Journey to the Holy Land: Day 3 – Wadi Rum

(Written by Kane Crawford)

Today we drove south towards Wadi Rum, also known as the Valley of the Moon. Wadi Rum is the largest valley in Jordan and was made famous by the writings of T.E. Lawrence (of Arabia). As we traveled, we began to see a more authentic side of Jordanian living as we passed through small settlements that did not have as much of a tourist vibe as other locations we had visited so far. It was here that I was able to take in the new sights and sounds of the culture. I am pleased to say that I was greeted with many friendly faces and genuine hospitality.

After lunch, we set out on a jeep ride straight out into the middle of the desert. Our camels met us halfway to take us to the rest of the way to a Bedouin settlement hidden away in the ravine of one of the mountains. Here, we were able to shop, share hot tea and meet the locals. On our way back, we were able to take in the breathtaking sights of the desert sunset.

During our stay at Wadi Rum, we enjoyed the sites of the untamed desert from our little resort-like campsite nestled against the mountain. We were surrounded with Arabian food, music and culture and feeling welcomed into their lifestyle is still one of the many highlights of my trip. It was a strange feeling to be standing in the soft sand that spread as far and wide as I could see in all directions, I tried to imagine what it would be like living in the wilderness of this area as many Bedouin (nomads) still do to this day.

“Two things I ask of you, Lord; do not refuse me before I die. Keep falsehood and lies far from me; give me neither poverty nor riches but give me only my daily bread. Otherwise, I may have too much and disown you and say, ‘Who is the Lord?’ Or I may become poor and steal, and so dishonour the name of my God.” – Proverbs 30:7-9 NIV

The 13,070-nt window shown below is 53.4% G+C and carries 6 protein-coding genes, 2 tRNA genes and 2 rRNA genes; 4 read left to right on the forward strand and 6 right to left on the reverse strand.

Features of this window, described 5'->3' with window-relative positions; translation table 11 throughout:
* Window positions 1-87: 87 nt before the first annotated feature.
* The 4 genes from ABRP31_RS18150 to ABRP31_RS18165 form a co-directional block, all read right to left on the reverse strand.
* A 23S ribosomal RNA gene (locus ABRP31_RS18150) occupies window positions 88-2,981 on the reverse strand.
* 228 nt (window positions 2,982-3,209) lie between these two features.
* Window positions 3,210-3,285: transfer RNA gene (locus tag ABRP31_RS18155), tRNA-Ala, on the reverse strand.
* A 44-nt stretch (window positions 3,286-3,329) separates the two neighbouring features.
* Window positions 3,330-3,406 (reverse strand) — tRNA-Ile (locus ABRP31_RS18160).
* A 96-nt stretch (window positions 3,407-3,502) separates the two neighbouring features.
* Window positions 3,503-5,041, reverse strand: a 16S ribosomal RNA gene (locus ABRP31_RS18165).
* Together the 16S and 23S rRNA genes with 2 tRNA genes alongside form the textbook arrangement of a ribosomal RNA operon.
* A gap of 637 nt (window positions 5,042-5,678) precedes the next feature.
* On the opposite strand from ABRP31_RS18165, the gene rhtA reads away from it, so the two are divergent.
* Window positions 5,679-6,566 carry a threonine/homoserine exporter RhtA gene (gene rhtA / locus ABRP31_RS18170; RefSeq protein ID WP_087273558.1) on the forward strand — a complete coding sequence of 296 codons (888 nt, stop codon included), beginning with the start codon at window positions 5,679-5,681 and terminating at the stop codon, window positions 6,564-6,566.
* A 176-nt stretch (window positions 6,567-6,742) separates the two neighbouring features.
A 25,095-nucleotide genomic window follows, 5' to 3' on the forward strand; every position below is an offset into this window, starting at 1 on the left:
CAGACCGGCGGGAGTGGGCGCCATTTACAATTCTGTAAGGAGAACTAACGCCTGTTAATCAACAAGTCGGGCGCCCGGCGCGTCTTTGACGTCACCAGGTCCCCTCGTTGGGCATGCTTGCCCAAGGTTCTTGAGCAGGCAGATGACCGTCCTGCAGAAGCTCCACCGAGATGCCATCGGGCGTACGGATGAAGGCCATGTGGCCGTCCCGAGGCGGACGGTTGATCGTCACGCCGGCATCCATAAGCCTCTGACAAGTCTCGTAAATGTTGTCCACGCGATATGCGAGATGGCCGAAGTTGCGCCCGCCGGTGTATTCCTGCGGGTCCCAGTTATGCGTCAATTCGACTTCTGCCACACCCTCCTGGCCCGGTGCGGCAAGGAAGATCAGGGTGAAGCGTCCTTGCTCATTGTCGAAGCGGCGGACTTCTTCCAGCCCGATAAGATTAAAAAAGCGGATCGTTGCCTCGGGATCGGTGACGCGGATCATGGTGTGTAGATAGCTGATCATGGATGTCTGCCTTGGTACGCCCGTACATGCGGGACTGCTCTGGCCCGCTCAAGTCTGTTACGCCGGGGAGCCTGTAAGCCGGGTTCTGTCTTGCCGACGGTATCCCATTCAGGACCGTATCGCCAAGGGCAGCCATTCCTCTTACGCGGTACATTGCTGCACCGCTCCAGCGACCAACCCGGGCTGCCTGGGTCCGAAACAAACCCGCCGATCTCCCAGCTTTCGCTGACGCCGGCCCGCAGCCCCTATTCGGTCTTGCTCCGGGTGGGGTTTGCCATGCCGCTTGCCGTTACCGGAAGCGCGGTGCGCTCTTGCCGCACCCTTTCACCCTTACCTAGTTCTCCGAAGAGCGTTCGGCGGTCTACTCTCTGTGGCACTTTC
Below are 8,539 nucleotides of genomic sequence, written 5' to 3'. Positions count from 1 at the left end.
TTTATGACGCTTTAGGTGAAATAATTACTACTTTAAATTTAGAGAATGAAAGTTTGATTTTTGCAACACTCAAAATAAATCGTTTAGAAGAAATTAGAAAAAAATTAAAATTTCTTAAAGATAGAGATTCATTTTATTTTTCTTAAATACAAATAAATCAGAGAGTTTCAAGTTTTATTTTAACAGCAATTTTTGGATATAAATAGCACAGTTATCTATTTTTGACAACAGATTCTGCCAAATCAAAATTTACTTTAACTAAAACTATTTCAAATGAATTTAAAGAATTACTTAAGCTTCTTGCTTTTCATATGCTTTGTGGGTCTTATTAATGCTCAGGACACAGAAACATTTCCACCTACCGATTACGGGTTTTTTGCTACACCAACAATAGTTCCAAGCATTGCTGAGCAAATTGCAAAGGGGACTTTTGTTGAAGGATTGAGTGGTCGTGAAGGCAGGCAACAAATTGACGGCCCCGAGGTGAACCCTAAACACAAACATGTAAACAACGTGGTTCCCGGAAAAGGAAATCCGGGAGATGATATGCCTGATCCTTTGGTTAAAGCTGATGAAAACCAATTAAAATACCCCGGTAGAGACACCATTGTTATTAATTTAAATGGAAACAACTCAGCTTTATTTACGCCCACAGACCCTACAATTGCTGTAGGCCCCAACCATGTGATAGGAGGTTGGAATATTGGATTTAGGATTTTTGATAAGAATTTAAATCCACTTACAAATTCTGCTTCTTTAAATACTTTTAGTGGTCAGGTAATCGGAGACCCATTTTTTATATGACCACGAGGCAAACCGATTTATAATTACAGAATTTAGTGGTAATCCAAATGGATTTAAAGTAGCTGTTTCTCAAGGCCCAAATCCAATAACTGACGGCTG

The very thought of us living off the land, roaming from place to place with only our essentials and our families is completely foreign to us here in Australia. Imagine what it would be like; no phone reception, no internet data, no television. It really highlights how materialistic our lives can be! In many unspoken ways, what we own and what we have is who we are. Seeing how the Bedouin lived, happily, I might add, out in the open with no home to call their own, opened my eyes to how rewarding simple living could be. They live day to day, only enjoying their daily bread and their community with one another.

Listen to one of the locals playing & singing

TODAY: Let’s set ourselves a challenge. Unplug for one day – no T.V, no social media, turn your phones off and hide them away. I wonder what a day without material or financial distractions would reveal to us. Would it maybe show us that the luxuries of modern life draw our eyes away from so many things God would prefer us to be paying attention to? Let’s take note of what God is saying to us in the quiet, away from the noise. Let’s remember that naked we were born into the world and naked we shall depart, and that there is a lesson to be learned about how materialism can sometimes be our greatest hurdle in life.